MAHLER: Symphony No. 9 in D.
Gustav Mahler Youth Orch/Claudio Abbado, cond.
EUROARTS DVD VIDEO 2054008 TT: 84 min.

MAHLER: Symphony No. 2 in C minor "Resurrection."
Eteri Gvazava, soprano; Anna Larsson, contralto; Orfeón Donostiarra; Lucerne Festival Orch/Claudio Abbado, cond.

Günther Groissböck (Don Fernando); Alfred Muff (Don Pizzaro); Jonas Kaufmann (Florestan); Camilla Nylund (Leonore); László Polgár (Rocco); Elisabeth Rae Magnuson (Marzelline); Christoph Strehl (Jaquino); Boguslaw Bidzinski (First Prisoner); Gabriel Bermúdez (Second Prisoner); Zürich Opera House Chorus and Orch/Nikolaus Harnoncourt, cond.

BEETHOVEN: Violin Concerto in D, Op. 61. BRAHMS: Violin Concerto in D, Op. 77.
Itzhak Perlman, violinst; Berlin Philharmonic Orch/Daniel Barenboim, cond.
EMI CLASSICS DVD VIDEO A 5 44545 9 TT: 95 min.

These two Claudio Abbado DVDs are of major interest. The venerable conductor, now 72, seems to be in remarkably good health having overcome his stomach cancer. He has legendary status among both musicians and audiences. Abbado has always been considered one of the finest interpreters of music of Mahler and has recorded it often. Here we have magnificent performances of Symphony No. 9 recorded during a concert April 14, 2004 in St. Cecilia Academy of Rome with the Gustav Mahler Jugendorchester, a large orchestra he founded in 1986 in Vienna, and Symphony No. 2 recorded August 21, 2003 at the Lucerne Festival with the first-class Lucerne Festival Orchestra. R.D. reviewed the latter on CD where it is coupled, oddly, with Debussy's La Mer on a pair of CDs (see REVIEW). Audio is superb for Symphony No. 9, less so for Symphony No. 2, with splendid camera work. And what a pleasure it is to watch Abbado, the unassuming master of his craft, leading both of these complex scores from memory, and both orchestras fervently respond to his every move. With the slightest gesture he can easily produce the massive torrents of sound in these Mahler scores.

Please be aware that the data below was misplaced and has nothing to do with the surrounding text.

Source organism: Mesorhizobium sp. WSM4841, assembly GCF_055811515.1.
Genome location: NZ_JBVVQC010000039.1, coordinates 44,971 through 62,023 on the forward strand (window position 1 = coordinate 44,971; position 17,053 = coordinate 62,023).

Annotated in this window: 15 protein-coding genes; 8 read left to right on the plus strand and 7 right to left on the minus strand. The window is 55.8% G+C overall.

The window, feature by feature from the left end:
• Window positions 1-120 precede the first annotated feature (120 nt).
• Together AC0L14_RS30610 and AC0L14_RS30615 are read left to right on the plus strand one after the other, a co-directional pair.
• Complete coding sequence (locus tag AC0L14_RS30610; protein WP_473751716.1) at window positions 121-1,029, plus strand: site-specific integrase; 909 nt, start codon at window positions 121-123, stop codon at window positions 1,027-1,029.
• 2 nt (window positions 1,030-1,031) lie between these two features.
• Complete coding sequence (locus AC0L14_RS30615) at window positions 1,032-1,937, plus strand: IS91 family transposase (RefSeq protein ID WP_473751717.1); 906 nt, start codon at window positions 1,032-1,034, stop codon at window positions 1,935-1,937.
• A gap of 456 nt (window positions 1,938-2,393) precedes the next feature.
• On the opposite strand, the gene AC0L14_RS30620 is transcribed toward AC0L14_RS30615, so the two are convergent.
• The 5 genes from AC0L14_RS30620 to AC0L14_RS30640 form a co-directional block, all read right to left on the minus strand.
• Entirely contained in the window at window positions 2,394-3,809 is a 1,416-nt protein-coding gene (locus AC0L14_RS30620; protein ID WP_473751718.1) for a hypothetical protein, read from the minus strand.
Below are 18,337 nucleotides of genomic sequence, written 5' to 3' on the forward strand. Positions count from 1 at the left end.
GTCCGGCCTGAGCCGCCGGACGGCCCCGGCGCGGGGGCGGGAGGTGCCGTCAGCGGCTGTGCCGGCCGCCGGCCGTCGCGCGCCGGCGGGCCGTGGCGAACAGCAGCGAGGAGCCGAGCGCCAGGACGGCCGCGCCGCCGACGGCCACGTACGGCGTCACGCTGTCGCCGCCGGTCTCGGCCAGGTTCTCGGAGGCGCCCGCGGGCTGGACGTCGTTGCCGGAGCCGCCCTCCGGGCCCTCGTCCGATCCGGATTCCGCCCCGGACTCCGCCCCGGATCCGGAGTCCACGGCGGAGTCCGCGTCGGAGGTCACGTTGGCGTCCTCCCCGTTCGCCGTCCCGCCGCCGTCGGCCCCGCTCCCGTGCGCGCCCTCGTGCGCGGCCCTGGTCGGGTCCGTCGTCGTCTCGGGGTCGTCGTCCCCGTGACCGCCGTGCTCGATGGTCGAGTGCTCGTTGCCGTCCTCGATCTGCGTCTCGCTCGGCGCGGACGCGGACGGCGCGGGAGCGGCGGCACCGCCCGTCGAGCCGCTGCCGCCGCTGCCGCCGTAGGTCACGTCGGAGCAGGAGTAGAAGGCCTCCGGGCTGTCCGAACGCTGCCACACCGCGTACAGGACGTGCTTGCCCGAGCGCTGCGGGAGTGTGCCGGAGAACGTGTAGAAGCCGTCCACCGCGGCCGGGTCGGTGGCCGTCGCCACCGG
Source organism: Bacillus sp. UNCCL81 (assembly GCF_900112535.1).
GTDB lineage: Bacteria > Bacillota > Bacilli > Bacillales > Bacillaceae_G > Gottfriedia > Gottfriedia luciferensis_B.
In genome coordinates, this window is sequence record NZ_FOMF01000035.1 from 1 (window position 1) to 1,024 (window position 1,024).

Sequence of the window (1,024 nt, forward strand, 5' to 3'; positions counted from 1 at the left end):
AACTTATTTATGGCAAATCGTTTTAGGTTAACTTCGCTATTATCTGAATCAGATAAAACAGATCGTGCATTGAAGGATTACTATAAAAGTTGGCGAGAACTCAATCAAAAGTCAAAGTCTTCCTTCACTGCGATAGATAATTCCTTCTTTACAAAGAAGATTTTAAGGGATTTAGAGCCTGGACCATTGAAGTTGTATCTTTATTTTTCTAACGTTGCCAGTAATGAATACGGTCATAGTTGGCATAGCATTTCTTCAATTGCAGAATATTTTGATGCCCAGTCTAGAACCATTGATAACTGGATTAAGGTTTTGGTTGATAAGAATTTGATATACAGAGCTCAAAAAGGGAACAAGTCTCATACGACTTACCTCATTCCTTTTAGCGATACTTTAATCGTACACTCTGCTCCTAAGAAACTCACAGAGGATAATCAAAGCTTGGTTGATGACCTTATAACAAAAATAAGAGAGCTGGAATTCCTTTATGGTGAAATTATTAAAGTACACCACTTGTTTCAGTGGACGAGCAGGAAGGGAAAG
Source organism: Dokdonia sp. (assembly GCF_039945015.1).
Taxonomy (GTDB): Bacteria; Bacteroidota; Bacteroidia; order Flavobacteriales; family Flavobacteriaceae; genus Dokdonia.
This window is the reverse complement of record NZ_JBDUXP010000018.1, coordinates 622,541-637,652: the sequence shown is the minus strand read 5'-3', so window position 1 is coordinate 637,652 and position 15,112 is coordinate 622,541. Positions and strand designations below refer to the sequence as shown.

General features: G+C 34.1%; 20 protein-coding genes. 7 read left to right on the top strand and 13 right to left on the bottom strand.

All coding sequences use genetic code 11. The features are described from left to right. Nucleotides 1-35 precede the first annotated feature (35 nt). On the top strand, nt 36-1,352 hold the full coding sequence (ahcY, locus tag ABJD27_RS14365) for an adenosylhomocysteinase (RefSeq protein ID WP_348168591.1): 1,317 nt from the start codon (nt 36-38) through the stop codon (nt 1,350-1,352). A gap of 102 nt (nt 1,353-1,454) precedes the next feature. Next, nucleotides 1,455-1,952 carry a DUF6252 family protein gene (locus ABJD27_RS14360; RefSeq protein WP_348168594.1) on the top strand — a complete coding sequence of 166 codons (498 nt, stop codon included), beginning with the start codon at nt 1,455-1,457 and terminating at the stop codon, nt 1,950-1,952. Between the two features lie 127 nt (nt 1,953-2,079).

Right from the first bars of Fidelio one can tell this is going to be an exceptionally dynamic performance. Nikolaus Harnoncourt stresses the music's drama and the Zürich Opera House Orchestra plays magnificently in this performance taped in their opera house February 15, 2004—not a single horn flub in the entire performance, something that doesn't happen very often. Felix Breisach directed the production for video and TV, with realistic sets by Rolf Glittenberg, costumes by Marianne Glittenberg, and lighting by Jakob Schlossstein. The cast is uniformly strong. Tenor Jonas Kaufmann (who already has recorded Il ritorno d'Ulisse in patria by Monteverdi with Harnoncourt), has a steady, vibrant sound perfect for the role—he is a tenor to watch. Young soprano Camilla impresses as Leonore and by the opera's ending is in radiant voice—she, too, is one to watch. The remainder of the cast is excellent, the 5.1 surround sound ideal.

Admirers of Itzhak Perlman will wish to have EMI's video which offers masterful performances of the Beethoven and Brahms concertos recorded with the Berlin Philharmonic conducted by Daniel Barenboim during concerts in February-March 1992. The video producer was Ursula Klein, the video director Klaus Lindermann, and they make certain we see every bit of perspiration on the violinist's brow. The 5 channel "surround sound" is effective, with the soloist not too prominent, but I imagine it was artificially (and effectively) produced. A fine DVD video.

R.E.B. (August 2005)